Heba’s parents fled violence in Somalia before she was born. She was raised in Kuwait along with her two brothers and sister who were educated and worked in Kuwait before coming to the United States. Heba studied to become a nurse. Yet, like many stateless people, Heba’s family worried that at any moment, their host country might withdraw its protection. “Every year in Kuwait you have to renew your residency, so any day they can decide to send you back to Somalia,” Heba explained.
Heba and her siblings worried that due to their mother not working in Kuwait, she would be sent back to Somalia even after living in Kuwait for more than 30 years. Her family applied to the United Nations High Commissioner for Refugees for permanent resettlement in the United States and it was granted one year later. “One year was really quick for us. We expected that it would take three to five years but it only took one,” she said.
“People dream to come here and completely change their future. In Kuwait, we also had education and employment opportunities, but the United States has given us freedom in citizenship.”
Within her first 3 months of being resettled by Exodus, Heba enrolled at Ivy Tech Community College to continue her education. “I was very nervous when starting school, but Exodus made all my worries go away. They taught us how to do everything.” A Welcome Team from St. Peter’s United Church of Christ also provided friendship and support to Heba and her family that helped her feel like Indianapolis was home. Five years later, Heba and her family still have a strong bond with them that continues to live on. “They came to my graduation. We see each other every month when our families come together.”
Currently, Heba works as a respiratory therapist helping patients impacted by the coronavirus. Even though essential workers can choose to take time off, Heba sees a critical need for health care specialists and therapists and wants to fill that need. “I work seven days a week. It is really scary because you have to protect yourself all the time, but I want to help even though it is optional. It has been really difficult to work in the intensive care units and emergency rooms, especially because it is a completely unprecedented situation and no one knows how long it will last.” Heba plans to continue her education and stay in the medical field. “I want to continue studying and become a Pulmonologist and help my family,” she said.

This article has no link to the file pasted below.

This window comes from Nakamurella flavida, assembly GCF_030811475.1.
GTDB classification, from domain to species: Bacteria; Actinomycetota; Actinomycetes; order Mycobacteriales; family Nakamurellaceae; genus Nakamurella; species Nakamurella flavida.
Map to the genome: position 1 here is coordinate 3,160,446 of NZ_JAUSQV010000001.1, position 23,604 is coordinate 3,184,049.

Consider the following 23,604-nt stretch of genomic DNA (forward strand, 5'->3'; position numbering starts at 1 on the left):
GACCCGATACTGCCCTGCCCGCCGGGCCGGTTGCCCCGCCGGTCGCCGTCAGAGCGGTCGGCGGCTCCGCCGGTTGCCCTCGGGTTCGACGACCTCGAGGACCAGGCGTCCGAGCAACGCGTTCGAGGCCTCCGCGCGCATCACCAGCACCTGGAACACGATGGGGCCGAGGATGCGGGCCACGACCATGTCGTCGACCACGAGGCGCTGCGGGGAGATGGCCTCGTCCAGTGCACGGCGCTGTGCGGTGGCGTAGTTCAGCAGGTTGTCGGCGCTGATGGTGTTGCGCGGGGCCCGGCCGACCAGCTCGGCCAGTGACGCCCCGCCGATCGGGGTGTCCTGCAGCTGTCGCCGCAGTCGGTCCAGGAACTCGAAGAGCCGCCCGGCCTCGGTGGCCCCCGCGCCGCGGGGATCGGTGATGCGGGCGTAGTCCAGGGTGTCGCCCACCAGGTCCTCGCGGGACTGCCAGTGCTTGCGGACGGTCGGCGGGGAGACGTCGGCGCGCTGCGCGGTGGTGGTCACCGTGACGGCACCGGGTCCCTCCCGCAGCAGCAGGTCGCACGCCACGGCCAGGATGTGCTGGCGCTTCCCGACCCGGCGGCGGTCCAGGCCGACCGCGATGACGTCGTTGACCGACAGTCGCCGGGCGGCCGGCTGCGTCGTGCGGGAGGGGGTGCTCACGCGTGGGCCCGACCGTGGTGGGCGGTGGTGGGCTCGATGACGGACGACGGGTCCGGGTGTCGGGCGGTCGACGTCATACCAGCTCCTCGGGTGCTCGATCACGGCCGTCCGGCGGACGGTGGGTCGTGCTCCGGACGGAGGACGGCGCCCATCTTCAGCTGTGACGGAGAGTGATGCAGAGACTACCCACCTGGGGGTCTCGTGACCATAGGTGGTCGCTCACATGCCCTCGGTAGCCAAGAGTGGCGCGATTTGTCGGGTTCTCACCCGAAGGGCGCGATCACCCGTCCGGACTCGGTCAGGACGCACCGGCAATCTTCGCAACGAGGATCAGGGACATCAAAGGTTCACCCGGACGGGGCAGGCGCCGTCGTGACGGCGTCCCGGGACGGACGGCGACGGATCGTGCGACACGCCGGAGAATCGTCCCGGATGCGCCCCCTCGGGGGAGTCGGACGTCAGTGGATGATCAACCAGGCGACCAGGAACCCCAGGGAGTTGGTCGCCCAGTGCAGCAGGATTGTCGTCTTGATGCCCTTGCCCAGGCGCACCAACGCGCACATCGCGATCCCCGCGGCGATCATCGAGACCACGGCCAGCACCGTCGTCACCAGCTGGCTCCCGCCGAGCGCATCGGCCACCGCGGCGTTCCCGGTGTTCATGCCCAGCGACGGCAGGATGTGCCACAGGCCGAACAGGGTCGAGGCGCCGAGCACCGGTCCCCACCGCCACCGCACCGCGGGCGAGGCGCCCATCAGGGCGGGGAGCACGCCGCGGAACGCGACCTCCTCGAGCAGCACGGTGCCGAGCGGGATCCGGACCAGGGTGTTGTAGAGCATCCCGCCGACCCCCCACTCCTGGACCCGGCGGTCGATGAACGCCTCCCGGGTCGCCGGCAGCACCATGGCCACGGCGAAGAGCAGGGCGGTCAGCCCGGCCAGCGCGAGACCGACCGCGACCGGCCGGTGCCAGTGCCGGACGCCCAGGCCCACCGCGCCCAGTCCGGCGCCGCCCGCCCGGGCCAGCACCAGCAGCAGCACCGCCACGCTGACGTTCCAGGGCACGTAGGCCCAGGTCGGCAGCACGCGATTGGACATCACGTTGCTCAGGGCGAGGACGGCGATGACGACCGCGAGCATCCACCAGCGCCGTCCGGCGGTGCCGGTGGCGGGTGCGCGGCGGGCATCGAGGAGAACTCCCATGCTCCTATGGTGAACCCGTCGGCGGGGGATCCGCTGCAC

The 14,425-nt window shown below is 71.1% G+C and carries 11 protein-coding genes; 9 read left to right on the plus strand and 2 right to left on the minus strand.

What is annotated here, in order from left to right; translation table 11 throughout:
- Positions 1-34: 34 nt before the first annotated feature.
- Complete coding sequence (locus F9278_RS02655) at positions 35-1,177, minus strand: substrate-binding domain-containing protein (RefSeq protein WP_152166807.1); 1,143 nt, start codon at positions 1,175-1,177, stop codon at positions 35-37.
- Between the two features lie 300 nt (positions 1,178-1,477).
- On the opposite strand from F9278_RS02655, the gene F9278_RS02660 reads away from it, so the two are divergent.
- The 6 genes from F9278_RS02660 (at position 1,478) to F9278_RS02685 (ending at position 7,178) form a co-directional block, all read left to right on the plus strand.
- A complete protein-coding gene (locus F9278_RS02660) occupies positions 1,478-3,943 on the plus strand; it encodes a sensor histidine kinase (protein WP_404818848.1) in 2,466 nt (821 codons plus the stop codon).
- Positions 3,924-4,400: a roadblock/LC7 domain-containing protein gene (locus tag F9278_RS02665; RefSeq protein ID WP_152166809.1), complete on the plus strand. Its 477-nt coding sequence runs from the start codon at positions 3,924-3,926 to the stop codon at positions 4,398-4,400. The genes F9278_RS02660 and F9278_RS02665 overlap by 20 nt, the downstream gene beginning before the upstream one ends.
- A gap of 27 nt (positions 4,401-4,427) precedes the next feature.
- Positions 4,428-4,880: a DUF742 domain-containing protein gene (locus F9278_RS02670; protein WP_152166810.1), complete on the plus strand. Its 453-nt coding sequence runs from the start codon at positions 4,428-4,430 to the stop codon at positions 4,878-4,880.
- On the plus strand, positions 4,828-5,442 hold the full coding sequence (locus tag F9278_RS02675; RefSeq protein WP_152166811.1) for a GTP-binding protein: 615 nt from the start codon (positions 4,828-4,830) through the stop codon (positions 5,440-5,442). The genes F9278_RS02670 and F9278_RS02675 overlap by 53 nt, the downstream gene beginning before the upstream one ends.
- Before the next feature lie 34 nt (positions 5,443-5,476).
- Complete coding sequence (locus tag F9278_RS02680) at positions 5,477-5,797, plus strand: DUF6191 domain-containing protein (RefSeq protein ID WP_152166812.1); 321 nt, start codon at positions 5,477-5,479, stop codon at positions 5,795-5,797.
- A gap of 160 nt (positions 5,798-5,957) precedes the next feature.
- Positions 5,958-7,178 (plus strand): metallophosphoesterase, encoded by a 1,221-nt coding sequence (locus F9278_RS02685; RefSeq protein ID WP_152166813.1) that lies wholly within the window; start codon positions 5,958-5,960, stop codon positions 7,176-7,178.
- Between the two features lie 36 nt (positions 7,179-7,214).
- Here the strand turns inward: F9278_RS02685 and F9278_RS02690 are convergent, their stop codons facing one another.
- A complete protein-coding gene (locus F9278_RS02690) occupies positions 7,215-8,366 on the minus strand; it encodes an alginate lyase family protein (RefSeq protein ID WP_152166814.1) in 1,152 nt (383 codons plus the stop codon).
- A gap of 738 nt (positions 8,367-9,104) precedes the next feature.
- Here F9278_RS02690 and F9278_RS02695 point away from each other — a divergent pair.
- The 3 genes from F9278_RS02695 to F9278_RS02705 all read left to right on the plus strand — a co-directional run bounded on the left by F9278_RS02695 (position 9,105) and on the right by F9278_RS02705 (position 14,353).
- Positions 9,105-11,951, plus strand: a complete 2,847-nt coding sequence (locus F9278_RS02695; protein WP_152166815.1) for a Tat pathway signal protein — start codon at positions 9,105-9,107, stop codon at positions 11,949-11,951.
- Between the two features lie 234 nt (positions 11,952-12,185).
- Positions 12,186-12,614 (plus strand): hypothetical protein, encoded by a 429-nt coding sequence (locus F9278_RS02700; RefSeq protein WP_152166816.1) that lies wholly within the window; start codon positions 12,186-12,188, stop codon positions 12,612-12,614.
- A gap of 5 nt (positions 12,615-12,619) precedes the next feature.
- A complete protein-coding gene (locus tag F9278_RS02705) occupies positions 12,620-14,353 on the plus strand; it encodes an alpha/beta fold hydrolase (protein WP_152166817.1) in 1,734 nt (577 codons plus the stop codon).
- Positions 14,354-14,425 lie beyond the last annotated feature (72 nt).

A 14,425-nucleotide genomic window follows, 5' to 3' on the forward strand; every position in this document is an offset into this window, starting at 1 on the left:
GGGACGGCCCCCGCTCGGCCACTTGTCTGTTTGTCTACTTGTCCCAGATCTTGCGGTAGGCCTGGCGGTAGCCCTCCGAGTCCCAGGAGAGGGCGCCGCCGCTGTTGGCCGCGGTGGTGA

Heba’s selflessness during the pandemic also meant giving up a special moment taking her oath of citizenship alongside her fellow new Americans. “They asked me if I had had contact with a coronavirus patient, and when I said yes they wouldn’t let me into the oath ceremony, so I did mine outside by myself,” she explained. “I understand. I don’t want to spread it to anyone else.” Despite this set-back, Heba is overjoyed to be an American citizen and to call Indiana home. “It really makes me happy. It makes it feel fair because everyone is equal,” she said.
When asked about what she wishes to tell people in the United States about refugees, Heba said she wants people to know refugees have hopes and dreams too. “People dream to come here and completely change their future. In Kuwait, we also had education and employment opportunities, but the United States has given us freedom in citizenship.” Heba and her family wish to visit Kuwait soon. “We love Kuwait so much, it is the place we were born,” she said.